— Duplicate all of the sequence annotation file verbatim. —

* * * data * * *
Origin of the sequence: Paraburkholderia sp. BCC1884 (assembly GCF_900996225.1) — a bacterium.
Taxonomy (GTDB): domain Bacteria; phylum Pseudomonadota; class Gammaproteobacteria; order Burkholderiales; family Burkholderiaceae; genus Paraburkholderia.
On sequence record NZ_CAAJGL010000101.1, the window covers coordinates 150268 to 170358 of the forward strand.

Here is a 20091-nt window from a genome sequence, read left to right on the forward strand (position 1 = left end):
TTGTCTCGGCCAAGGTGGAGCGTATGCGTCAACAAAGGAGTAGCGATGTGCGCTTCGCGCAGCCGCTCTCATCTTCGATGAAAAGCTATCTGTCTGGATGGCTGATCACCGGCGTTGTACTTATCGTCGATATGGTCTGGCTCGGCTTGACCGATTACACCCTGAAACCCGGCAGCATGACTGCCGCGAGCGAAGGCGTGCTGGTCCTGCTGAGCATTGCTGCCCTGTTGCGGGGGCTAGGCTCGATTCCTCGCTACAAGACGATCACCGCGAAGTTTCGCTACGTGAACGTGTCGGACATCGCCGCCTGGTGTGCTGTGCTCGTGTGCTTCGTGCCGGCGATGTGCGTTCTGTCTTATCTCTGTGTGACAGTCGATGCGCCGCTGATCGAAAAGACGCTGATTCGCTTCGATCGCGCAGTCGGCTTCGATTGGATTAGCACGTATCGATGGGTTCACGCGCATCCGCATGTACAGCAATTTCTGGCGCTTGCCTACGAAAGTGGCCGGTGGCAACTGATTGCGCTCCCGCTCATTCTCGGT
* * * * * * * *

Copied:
Origin of the sequence: Paraburkholderia sp. BCC1884 (assembly GCF_900996225.1) — a bacterium.
Taxonomy (GTDB): domain Bacteria; phylum Pseudomonadota; class Gammaproteobacteria; order Burkholderiales; family Burkholderiaceae; genus Paraburkholderia.
On sequence record NZ_CAAJGL010000101.1, the window covers coordinates 150268 to 170358 of the forward strand.

Here is a 20091-nt window from a genome sequence, read left to right on the forward strand (position 1 = left end):
TTGTCTCGGCCAAGGTGGAGCGTATGCGTCAACAAAGGAGTAGCGATGTGCGCTTCGCGCAGCCGCTCTCATCTTCGATGAAAAGCTATCTGTCTGGATGGCTGATCACCGGCGTTGTACTTATCGTCGATATGGTCTGGCTCGGCTTGACCGATTACACCCTGAAACCCGGCAGCATGACTGCCGCGAGCGAAGGCGTGCTGGTCCTGCTGAGCATTGCTGCCCTGTTGCGGGGGCTAGGCTCGATTCCTCGCTACAAGACGATCACCGCGAAGTTTCGCTACGTGAACGTGTCGGACATCGCCGCCTGGTGTGCTGTGCTCGTGTGCTTCGTGCCGGCGATGTGCGTTCTGTCTTATCTCTGTGTGACAGTCGATGCGCCGCTGATCGAAAAGACGCTGATTCGCTTCGATCGCGCAGTCGGCTTCGATTGGATTAGCACGTATCGATGGGTTCACGCGCATCCGCATGTACAGCAATTTCTGGCGCTTGCCTACGAAAGTGGCCGGTGGCAACTGATTGCGCTCCCGCTCATTCTCGGT